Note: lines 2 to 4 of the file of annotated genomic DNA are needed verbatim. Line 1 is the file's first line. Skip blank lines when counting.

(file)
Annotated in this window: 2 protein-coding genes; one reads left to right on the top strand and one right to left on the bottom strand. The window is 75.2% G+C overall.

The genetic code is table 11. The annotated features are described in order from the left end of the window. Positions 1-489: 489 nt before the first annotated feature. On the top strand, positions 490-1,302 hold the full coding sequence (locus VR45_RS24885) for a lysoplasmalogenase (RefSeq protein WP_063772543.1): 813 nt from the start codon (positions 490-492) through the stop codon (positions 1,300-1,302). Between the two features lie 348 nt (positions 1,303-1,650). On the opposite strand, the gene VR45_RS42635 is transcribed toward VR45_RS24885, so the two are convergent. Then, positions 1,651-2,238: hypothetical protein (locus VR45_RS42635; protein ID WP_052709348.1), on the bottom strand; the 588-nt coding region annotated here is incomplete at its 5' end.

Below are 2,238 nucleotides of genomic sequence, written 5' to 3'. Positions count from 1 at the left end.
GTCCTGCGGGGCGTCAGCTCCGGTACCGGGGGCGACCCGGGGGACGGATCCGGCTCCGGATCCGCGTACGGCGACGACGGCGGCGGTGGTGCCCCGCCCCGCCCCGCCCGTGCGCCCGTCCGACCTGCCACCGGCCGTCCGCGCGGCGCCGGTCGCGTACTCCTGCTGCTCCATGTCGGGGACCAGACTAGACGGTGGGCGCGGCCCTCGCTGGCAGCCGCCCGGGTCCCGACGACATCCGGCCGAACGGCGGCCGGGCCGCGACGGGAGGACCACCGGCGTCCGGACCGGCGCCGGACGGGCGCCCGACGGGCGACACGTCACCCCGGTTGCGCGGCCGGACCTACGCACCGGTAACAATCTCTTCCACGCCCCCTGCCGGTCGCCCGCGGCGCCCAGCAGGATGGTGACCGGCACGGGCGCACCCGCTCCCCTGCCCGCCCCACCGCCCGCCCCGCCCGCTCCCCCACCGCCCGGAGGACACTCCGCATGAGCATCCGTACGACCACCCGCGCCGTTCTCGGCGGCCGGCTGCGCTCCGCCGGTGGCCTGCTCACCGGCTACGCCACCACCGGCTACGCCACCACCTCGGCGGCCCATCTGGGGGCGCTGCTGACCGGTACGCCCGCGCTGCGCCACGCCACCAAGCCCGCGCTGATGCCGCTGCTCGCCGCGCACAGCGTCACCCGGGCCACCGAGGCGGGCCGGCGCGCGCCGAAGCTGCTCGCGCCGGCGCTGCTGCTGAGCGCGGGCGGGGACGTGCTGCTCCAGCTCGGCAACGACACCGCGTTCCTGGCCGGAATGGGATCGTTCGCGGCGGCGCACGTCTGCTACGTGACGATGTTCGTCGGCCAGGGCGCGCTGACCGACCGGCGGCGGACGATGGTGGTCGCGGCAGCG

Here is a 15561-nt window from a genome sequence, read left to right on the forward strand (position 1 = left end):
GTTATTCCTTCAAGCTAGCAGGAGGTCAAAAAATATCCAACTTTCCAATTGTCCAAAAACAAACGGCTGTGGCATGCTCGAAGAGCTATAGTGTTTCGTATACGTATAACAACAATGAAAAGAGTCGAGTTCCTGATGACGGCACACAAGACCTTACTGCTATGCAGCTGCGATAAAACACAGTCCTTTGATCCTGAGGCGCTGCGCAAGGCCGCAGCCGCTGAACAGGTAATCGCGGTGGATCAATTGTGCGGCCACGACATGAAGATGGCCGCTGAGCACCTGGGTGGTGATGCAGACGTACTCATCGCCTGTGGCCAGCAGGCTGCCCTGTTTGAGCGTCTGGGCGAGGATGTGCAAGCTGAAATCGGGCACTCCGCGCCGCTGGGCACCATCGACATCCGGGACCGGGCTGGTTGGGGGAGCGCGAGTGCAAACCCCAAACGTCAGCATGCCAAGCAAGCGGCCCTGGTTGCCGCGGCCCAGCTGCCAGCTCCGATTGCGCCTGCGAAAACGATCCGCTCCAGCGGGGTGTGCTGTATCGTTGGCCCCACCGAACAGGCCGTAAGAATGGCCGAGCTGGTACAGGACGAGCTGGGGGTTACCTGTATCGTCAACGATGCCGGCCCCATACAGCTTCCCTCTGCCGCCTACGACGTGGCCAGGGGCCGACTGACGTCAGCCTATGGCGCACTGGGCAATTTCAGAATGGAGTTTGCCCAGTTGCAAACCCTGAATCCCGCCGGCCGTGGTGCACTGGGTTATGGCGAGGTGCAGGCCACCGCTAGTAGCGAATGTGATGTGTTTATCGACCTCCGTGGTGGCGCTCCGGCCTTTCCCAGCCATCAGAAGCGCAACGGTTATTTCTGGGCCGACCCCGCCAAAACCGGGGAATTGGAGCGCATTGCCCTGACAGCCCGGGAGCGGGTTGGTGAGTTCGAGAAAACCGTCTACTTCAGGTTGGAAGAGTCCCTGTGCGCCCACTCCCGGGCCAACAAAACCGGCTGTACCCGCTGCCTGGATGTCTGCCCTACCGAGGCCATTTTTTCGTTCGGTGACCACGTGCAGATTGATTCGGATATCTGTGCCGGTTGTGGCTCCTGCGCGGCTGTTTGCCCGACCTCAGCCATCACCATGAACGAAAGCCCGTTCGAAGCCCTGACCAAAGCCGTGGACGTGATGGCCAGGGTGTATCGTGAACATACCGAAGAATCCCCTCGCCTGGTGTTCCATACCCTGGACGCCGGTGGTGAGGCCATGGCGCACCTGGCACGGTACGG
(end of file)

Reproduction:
The genetic code is table 11. The annotated features are described in order from the left end of the window. Positions 1-489: 489 nt before the first annotated feature. On the top strand, positions 490-1,302 hold the full coding sequence (locus VR45_RS24885) for a lysoplasmalogenase (RefSeq protein WP_063772543.1): 813 nt from the start codon (positions 490-492) through the stop codon (positions 1,300-1,302). Between the two features lie 348 nt (positions 1,303-1,650). On the opposite strand, the gene VR45_RS42635 is transcribed toward VR45_RS24885, so the two are convergent. Then, positions 1,651-2,238: hypothetical protein (locus VR45_RS42635; protein ID WP_052709348.1), on the bottom strand; the 588-nt coding region annotated here is incomplete at its 5' end.

Below are 2,238 nucleotides of genomic sequence, written 5' to 3'. Positions count from 1 at the left end.
GTCCTGCGGGGCGTCAGCTCCGGTACCGGGGGCGACCCGGGGGACGGATCCGGCTCCGGATCCGCGTACGGCGACGACGGCGGCGGTGGTGCCCCGCCCCGCCCCGCCCGTGCGCCCGTCCGACCTGCCACCGGCCGTCCGCGCGGCGCCGGTCGCGTACTCCTGCTGCTCCATGTCGGGGACCAGACTAGACGGTGGGCGCGGCCCTCGCTGGCAGCCGCCCGGGTCCCGACGACATCCGGCCGAACGGCGGCCGGGCCGCGACGGGAGGACCACCGGCGTCCGGACCGGCGCCGGACGGGCGCCCGACGGGCGACACGTCACCCCGGTTGCGCGGCCGGACCTACGCACCGGTAACAATCTCTTCCACGCCCCCTGCCGGTCGCCCGCGGCGCCCAGCAGGATGGTGACCGGCACGGGCGCACCCGCTCCCCTGCCCGCCCCACCGCCCGCCCCGCCCGCTCCCCCACCGCCCGGAGGACACTCCGCATGAGCATCCGTACGACCACCCGCGCCGTTCTCGGCGGCCGGCTGCGCTCCGCCGGTGGCCTGCTCACCGGCTACGCCACCACCGGCTACGCCACCACCTCGGCGGCCCATCTGGGGGCGCTGCTGACCGGTACGCCCGCGCTGCGCCACGCCACCAAGCCCGCGCTGATGCCGCTGCTCGCCGCGCACAGCGTCACCCGGGCCACCGAGGCGGGCCGGCGCGCGCCGAAGCTGCTCGCGCCGGCGCTGCTGCTGAGCGCGGGCGGGGACGTGCTGCTCCAGCTCGGCAACGACACCGCGTTCCTGGCCGGAATGGGATCGTTCGCGGCGGCGCACGTCTGCTACGTGACGATGTTCGTCGGCCAGGGCGCGCTGACCGACCGGCGGCGGACGATGGTGGTCGCGGCAGCG